Some people look down at giving or receiving gift cards as presents, but not me. Needless to say I was in pig’s heaven when I scored a few Barnes and Noble gift cards for Xmas, and I wasted very little time in hitting their online store and making a list.
This time around – as I’ve done this before – I decided to hit up the Rocky Nook website to download their latest catalog of titles. I own a few of their books already, most recently Practical HDRI: High Dynamic Range Imaging for Photographers, and Digital Astrophotography before that. Both were a joy to read and very helpful, so that was the major factor in going back to them for more.
Here’s the list of 8 books in no particular order; unless you count the random order they’re shown in the photo above as being particular. :)
I ended up purchasing – 4 from Barnes and Noble, 4 from Amazon – but all the links below are pointed to Amazon since I think you’ll find their reviews to be helpful.
- Digital Infrared Photography – for whatever reason, digital infrared photography is very intriguing to me, and I experimented a little with it last year using a Hoya R72 filter. This year, however, if my grand plans of getting a Canon 7D for my b-day (or $2,000 in gift cards ;)) come true, then my 20D is getting sent off to be IR-converted.
- Mastering Landscape Photography – this title was an obvious one for me, since photographing the beautiful landscapes of Maui is what got me hooked on photography in the first place. This book was the first to arrive, so it got the dubious honor of being read first. So far, it’s pretty good.
- Managing Your Photographic Workflow with Photoshop Lightroom – okay, so this one might be a little outdated and doesn’t cover the new LR3 Beta features. But seeing that I know nothing about Lightroom and the fact that I snatched up a used copy for $5, I couldn’t pass it up as an initial primer on the software.
- Color Management in Digital Photography – two gadgets that I purchased late last year and have not yet made it to my depressingly-in-need-of-updating Gear section is a gorgeous 24” Dell Monitor and an Xrite Eye-One Display 2 monitor calibrator. I think I have the basics down, but this will be a great resource once I need to take the next step.
- Build a Better Photograph – sure, it’s easy to create great images when you’re visiting the gorgeous island of Maui, or are a life-long hockey fanatic shooting 20 ft. from the action. But for times when I want to be a little more creative with everything else around me, I’m hoping this title will open my eyes a little.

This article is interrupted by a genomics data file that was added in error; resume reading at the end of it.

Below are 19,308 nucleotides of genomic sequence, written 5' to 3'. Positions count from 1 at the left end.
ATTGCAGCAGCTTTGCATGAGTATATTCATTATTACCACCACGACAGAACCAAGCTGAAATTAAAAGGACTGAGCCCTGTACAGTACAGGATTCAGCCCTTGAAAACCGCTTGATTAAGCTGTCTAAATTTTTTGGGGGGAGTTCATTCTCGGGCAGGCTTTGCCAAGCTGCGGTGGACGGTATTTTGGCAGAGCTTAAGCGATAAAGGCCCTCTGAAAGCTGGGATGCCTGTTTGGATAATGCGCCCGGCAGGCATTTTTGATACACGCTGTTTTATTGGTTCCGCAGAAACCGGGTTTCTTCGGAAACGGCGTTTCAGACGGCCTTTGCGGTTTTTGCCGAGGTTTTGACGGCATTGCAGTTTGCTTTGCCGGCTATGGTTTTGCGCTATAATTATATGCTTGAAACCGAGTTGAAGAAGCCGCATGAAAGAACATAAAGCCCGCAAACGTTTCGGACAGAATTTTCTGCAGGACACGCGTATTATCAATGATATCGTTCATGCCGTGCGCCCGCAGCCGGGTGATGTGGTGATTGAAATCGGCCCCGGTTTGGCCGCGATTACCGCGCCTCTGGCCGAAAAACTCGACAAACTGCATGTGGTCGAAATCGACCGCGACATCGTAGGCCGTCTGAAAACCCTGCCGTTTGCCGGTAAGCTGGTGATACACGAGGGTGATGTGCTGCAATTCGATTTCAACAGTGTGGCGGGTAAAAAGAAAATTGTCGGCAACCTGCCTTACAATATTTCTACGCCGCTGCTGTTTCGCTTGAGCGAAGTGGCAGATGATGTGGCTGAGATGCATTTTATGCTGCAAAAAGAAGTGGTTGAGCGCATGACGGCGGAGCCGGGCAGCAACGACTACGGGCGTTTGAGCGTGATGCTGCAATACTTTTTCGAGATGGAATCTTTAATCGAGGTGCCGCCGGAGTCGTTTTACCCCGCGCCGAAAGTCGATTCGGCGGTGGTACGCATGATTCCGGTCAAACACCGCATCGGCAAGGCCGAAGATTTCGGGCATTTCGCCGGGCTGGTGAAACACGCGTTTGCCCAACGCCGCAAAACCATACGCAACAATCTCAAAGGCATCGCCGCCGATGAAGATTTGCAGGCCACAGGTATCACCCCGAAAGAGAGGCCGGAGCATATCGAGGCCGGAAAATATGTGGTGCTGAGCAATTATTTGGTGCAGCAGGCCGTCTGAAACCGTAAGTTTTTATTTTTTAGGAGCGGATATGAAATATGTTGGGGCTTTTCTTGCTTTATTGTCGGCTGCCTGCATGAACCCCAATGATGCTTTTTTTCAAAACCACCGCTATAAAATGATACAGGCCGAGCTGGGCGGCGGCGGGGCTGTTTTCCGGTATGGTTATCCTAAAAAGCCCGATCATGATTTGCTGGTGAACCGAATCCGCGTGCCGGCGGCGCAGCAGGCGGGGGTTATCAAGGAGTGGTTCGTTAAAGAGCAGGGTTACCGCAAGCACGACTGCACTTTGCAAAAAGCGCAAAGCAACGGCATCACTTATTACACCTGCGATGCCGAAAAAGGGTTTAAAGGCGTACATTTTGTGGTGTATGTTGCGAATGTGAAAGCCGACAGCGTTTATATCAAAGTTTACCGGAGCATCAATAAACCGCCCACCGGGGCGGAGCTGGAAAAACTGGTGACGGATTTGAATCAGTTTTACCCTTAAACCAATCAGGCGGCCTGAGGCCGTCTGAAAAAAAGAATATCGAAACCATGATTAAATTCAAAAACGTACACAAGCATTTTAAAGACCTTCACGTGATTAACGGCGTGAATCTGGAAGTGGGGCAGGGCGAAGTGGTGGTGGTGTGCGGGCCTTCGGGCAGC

- Mastering Digital Panoramic Photography – shooting and stitching panoramas has always been fun for me, especially as a landscape photographer. Something about the challenge of capturing your full range of view that’s too large for a single frame I find very inviting. I’ve even spent time looking at specialized panoramic tripod heads, if you didn’t realize they had such a thing.
- Photographic Multishot Techniques – along the lines of panos, shooting HDR, and to some extent astrophotography, there are even more projects you can do using multiple exposures of a single or related scenes. I recently played around with captures for various composites, and I think this is only the beginning for my creativity behind the camera.
- Take Your Photography to the Next Level – fitting that this happened to be last on the list, since it seems to be the overall theme to this post. This one is intriguing to me because it’s an essay book and not a technical how-to. Much like my years of reading and learning the vast world of software and web development, it’s nice to be able to step back from all the numbers and acronyms and read a little theory and opinion once and awhile.
Phew, that’s a long list, and the kicker is that there were 5 more on the Rocky Nook catalog that I’m still interested in!
Used, But Good As New
One of the practices I started while burying myself in software and web development books in years passed was grabbing used books on Amazon, and in some cases B&N. I’ve been cautious, read seller reviews, etc., and in general have have been mostly satisfied.
Perhaps the obvious benefit to buying used books are the cost. Of the 8 titles above, I purchased all of them used, and the final total came out to roughly $120 – most of which was paid for in gift cards. At an average of $15 per book, that’s including shipping, you can fill a bookshelf pretty quickly.
All I Need Now is Time
What I chuckle about, as does my wife, is when I look at the stack of books on my desk and think to myself, “when the heck will I get to read all of those!” My cautious estimate at the moment, seeing that it’s almost the end of January, is that I’ll probably finish 5-6 this year, cover to cover. The others I might skim as needed, or revisit next year as I progress further in the photography realm.
In any case, with my life motto being “never stop learning” and all the momentum I’ve gathered around photography this passed year and a half, it just seems like a logical choice. As I do finish some of these titles, I will work on finding spare moments here at the blog to share short reviews and open a more focused dialogue for each. In the meantime, be sure to check out those links and read some of the customer reviews on Amazon, as well as the Look Inside! feature to see if any of these books might be interesting to you, too.
Thanks for reading this longer than normal post, and wish me luck!